Study Finds Water Quality Around Key West Improved In Absence Of Cruise Ships
Since cruise ships stopped sailing, lots of people have said the water around Key West has gotten more clear. WLRN's Nancy Klingener reports a new study - says they're right.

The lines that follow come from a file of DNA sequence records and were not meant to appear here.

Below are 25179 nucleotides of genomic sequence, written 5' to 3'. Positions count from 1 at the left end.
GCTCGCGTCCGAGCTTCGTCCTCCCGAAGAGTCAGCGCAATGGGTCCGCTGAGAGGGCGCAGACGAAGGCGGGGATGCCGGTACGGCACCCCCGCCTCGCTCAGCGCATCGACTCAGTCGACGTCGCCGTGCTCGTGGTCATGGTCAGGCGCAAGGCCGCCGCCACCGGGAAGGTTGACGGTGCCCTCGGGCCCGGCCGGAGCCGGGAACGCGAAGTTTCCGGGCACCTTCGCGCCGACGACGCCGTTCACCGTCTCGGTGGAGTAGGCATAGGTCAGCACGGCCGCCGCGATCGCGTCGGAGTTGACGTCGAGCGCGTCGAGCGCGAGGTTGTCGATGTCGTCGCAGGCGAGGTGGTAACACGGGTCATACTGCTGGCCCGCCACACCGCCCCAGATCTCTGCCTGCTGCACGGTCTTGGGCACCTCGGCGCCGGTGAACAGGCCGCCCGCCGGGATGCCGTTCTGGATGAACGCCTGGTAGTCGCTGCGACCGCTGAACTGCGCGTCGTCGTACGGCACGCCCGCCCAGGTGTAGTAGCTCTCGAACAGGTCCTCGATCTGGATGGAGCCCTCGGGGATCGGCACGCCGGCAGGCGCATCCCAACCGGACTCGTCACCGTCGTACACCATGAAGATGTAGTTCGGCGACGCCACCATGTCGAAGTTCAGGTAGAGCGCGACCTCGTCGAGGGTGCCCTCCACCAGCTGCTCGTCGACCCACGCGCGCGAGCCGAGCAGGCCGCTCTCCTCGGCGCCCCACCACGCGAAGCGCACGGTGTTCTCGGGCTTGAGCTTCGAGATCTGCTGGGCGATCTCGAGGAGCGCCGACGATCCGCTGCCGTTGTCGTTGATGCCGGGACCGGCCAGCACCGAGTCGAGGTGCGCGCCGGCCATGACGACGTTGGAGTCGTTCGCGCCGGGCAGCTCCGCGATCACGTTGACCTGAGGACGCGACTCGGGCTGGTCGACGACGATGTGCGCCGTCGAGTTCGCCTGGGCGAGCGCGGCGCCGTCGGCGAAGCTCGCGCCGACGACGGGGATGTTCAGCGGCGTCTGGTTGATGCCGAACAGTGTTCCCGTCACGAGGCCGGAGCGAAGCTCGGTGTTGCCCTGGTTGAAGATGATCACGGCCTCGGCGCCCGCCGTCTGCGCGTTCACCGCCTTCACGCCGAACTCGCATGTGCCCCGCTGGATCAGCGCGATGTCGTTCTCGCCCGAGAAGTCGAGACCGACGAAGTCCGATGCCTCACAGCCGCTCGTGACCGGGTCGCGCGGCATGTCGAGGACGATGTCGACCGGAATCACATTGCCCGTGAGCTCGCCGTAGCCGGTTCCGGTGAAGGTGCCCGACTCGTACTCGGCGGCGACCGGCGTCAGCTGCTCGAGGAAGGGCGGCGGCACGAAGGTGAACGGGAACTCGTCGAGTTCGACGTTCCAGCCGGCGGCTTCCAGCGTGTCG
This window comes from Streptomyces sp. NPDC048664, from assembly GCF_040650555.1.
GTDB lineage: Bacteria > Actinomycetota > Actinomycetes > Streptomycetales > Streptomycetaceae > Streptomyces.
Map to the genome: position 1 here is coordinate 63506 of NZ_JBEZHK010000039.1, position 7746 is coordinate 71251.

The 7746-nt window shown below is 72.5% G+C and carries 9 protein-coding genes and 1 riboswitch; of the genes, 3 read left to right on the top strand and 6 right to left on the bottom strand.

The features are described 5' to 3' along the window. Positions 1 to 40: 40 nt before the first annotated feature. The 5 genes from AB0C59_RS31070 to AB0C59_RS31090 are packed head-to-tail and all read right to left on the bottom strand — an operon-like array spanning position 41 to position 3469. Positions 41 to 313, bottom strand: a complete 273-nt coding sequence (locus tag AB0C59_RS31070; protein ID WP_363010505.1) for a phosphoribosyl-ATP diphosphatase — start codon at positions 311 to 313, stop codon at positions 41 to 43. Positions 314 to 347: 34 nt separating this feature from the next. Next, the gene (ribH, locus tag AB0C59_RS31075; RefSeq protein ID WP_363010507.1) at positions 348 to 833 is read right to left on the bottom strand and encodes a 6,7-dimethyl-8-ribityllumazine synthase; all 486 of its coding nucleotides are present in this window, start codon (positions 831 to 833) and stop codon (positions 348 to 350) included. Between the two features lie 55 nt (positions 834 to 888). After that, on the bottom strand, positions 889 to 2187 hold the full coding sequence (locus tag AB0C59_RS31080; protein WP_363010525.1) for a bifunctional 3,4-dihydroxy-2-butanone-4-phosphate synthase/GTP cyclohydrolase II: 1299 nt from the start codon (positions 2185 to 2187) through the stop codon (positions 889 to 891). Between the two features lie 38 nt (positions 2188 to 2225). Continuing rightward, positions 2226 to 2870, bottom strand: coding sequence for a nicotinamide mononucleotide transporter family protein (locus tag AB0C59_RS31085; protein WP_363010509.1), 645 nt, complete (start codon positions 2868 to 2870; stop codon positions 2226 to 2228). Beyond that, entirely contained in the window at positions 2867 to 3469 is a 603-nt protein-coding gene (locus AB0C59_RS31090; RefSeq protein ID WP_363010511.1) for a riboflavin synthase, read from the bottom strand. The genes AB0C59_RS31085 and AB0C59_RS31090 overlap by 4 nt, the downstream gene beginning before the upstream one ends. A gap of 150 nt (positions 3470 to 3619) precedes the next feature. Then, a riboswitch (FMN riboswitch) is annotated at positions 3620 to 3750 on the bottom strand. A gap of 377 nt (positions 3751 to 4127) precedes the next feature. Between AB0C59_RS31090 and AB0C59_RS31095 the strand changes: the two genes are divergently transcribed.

One of the main arguments used in the successful campaign to limit cruise ship traffic to Key West was that after cruise ships stopped visiting the island last March, the water quality improved. But it was all anecdotal. Now a study by a Florida International University researcher has found it's true. The study used data from FIU's water quality program in the Keys that dates back to 1995, as well as satellites. The Florida Legislature is considering a bill that would overturn Key West's cruise ship limits. Holly Parker Curry from the Surfrider Foundation told a subcommittee about the new study. "Last week 170 independent fishing charter guides signed on to oppose this bill. Two dozen environmental groups signed on to oppose this bill. What these groups have in common is water quality." Key West attorney Michael Halpern also addressed the subcommittee. He said the new limits were not about protecting the environment. "This was a movement by three or four wealthy people to change Key West to an upscale community and bar the working class from coming in." More than 60 percent of Key West voters approved the new limits in November. The subcommittee of the legislature voted to overturn Key West's new rules by a vote of eleven to six.